Plenary Lecture

Feedback Control of Simple Model Systems of Climate Dynamics

Professor Ramesh K. Agarwal
Department of Mechanical Engineering and Materials Science
Washington University in St. Louis

Abstract: Over the years, there has been considerable effort in developing climate models that can predict the future climate of the globe with reasonable confidence. These models account for various physical phenomenon which can affect the future climate. One of the key goals of these models is to predict the mean global surface temperature of the earth because of considerable concern about global warming and its impact on the earth ecosphere. The prediction of global warming by using climate models requires coupling of several effects over many spatial and temporal time scales, namely the modeling of fast atmospheric circulation on a daily or weekly time scale to slow large scale oceanic circulation on time scales of centuries to millennia. The global warming is also influenced by the feedback mechanisms that include water vapor concentration and cloud feedback, desertification, variations in polar ice-cap and anthropogenic CO2 emissions and other greenhouse gases. Accounting for all these effects in great detail has led to very complex computer models of climate prediction. In this paper, we consider a very simple climate model governed by two ordinary non-linear differential equations, one for the earth surface temperature and the other for atmospheric temperature. The models accounts for most of the important physical effects. It is an energy balance model and not a global circulation model. The goal of this paper is to formulate and employ an optimal feedback control strategy using this simple climate model that can provide an emission scenario for CO2 which will restrict the global surface temperature to a specified increase (say of 2 degrees) by a given target year (say 2050). This result can then be used by the policy makers to develop strategies for reducing the CO2 emissions to the levels suggested by the model; these strategies could include switching to renewable energy sources, CO2 capture and sequestration (CCS), and energy efficiency among others.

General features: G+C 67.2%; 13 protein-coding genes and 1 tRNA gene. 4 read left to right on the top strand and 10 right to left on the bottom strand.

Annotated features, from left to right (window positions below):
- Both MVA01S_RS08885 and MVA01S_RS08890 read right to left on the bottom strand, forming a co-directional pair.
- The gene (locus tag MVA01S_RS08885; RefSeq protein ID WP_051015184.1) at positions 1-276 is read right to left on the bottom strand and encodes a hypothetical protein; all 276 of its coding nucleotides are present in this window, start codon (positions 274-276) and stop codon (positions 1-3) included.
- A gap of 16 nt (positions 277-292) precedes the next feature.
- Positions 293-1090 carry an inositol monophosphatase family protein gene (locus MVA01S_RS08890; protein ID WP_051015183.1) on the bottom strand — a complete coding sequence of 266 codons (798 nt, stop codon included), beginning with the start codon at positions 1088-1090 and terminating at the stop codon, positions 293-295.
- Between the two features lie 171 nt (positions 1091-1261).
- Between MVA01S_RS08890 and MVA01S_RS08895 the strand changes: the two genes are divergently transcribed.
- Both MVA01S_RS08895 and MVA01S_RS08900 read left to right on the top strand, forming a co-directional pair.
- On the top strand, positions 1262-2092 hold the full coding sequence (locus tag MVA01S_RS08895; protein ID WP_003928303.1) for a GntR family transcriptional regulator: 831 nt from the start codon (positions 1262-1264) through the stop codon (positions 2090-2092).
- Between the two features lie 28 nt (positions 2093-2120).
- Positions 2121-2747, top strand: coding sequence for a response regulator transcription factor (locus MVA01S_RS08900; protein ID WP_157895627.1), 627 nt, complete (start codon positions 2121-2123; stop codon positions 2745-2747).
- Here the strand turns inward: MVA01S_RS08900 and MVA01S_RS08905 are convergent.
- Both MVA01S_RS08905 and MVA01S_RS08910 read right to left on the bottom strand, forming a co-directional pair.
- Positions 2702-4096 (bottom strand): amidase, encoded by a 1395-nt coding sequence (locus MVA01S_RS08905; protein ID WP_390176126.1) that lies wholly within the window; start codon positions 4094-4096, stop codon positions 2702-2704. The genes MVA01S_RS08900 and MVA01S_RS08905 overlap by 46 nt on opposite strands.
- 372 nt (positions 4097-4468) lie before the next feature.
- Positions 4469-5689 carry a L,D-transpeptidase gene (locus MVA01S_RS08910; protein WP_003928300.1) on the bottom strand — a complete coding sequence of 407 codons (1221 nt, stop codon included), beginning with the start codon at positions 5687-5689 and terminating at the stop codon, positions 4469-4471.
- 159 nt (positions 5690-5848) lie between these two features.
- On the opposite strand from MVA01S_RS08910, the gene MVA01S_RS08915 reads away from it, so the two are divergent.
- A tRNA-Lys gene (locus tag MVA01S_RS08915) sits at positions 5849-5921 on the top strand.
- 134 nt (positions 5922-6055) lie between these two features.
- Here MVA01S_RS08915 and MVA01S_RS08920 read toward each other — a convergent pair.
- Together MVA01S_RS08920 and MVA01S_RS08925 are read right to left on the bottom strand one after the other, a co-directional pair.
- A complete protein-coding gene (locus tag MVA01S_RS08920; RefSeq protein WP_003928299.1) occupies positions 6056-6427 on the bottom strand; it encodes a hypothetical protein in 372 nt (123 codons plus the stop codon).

Brief Biography of the Speaker: Professor Ramesh Agarwal is the William Palm Professor of Engineering and the director of Aerospace Engineering Program and Aerospace Research and Education Center at Washington University in St. Louis. From 1994 to 2001, he was the Sam Bloomfield Distinguished Professor and Executive Director of the National Institute for Aviation Research at Wichita State University in Kansas. From 1978 to 1994, he worked in various scientific and managerial positions at McDonnell Douglas Research Laboratories in St. Louis. He became the Program Director and McDonnell Douglas Fellow in 1990. Dr. Agarwal received Ph.D in Aeronautical Sciences from Stanford University in 1975, M.S. in Aeronautical Engineering from the University of Minnesota in 1969 and B.S. in Mechanical Engineering from Indian Institute of Technology, Kharagpur, India in 1968. Over a period of 35 years, Professor Agarwal has worked in Computational Fluid Dynamics (CFD), nanotechnology and renewable energy systems. He is the author and coauthor of over 300 publications and serves on the editorial board of fifteen journals. He has given many plenary, keynote and invited lectures at various national and international conferences worldwide. Professor Agarwal continues to serve on many professional, government, and industrial advisory committees. Dr. Agarwal is a Fellow of seventeen societies - American Association for Advancement of Science (AAAS), American Institute of Aeronautics and Astronautics (AIAA), American Physical Society (APS), American Society of Mechanical Engineers (ASME), American Society of Civil Engineers (ASCE), Royal Aeronautical Society (RAeS), Society of Manufacturing Engineers (SME), Society of Automotive Engineers (SAE), Institute of Electrical and Electronics Engineers (IEEE), American Society of Engineering Education (ASEE), American Academy of Mechanics (AAM), Institute of Physics, Energy Institute, Institute of Engineering and Technology, Academy of Science of St. Louis, Australian Institute of energetic Materials, and World Innovation Foundation (WIF). He has served as a distinguished lecturer of AIAA (1996-1999), ASME (1994-1997), IEEE (1994-2011), and ACM (2011). He has received many honors and awards for his research contributions including the ASME Fluids Engineering Award (2001), ASME Charles Russ Richards Memorial Award (2006), Royal Aeronautical Society Gold Award (2007), AIAA Aerodynamics Award (2008), AIAA/SAE William Littlewood Lecture Award (2009), James B. Eads Award of the Academy of Science of St. Louis (2009), SAE Clarence Kelly Johnson Award (2010), SAE Franklin W. Kolk Progress in Air Transportation Award (2010), ASME Edwin Church Medal (2011), AIAA Thermophysics Award (2011), SAE John Connors Environmental Award (2011), ASME Dedicated Service Award (2012), IET Heaviside Control Award (2012)